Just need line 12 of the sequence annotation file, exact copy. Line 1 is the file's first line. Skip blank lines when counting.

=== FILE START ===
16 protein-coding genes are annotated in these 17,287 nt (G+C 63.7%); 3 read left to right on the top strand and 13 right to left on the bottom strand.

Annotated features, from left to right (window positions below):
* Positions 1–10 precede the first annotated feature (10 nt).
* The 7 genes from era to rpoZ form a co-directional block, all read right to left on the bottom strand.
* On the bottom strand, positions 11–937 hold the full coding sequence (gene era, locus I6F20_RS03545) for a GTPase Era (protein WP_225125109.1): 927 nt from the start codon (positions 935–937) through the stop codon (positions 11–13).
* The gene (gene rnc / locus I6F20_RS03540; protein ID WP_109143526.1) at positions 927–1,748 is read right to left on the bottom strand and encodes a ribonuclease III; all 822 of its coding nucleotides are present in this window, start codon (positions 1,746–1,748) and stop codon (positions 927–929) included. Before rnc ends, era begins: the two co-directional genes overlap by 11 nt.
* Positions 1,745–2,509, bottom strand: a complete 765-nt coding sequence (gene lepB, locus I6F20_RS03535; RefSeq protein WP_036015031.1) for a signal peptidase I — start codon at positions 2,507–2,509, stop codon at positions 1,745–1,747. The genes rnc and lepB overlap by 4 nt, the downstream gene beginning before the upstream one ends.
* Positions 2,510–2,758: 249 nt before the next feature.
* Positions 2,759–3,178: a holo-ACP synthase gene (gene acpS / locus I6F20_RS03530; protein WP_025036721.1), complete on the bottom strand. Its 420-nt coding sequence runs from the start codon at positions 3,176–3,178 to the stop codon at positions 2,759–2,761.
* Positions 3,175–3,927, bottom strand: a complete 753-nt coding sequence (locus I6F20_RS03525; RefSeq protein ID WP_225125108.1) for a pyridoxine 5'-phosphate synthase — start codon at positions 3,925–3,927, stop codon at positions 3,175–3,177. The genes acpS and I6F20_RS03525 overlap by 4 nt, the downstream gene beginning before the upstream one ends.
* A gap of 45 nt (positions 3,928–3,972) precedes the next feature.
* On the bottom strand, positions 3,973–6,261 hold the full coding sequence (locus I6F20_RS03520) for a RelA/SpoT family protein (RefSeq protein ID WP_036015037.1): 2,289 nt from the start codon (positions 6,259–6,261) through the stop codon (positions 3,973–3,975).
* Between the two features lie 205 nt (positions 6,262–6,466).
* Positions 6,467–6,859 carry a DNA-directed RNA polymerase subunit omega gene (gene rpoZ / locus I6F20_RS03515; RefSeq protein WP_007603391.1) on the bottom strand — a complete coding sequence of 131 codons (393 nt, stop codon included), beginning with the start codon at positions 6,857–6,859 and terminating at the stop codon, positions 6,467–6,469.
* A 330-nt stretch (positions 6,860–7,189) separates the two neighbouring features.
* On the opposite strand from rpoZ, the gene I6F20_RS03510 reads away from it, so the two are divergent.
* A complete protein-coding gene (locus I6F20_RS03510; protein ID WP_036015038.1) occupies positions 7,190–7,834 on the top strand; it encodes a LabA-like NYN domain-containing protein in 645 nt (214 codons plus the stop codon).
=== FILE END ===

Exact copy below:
* On the bottom strand, positions 3,973–6,261 hold the full coding sequence (locus I6F20_RS03520) for a RelA/SpoT family protein (RefSeq protein ID WP_036015037.1): 2,289 nt from the start codon (positions 6,259–6,261) through the stop codon (positions 3,973–3,975).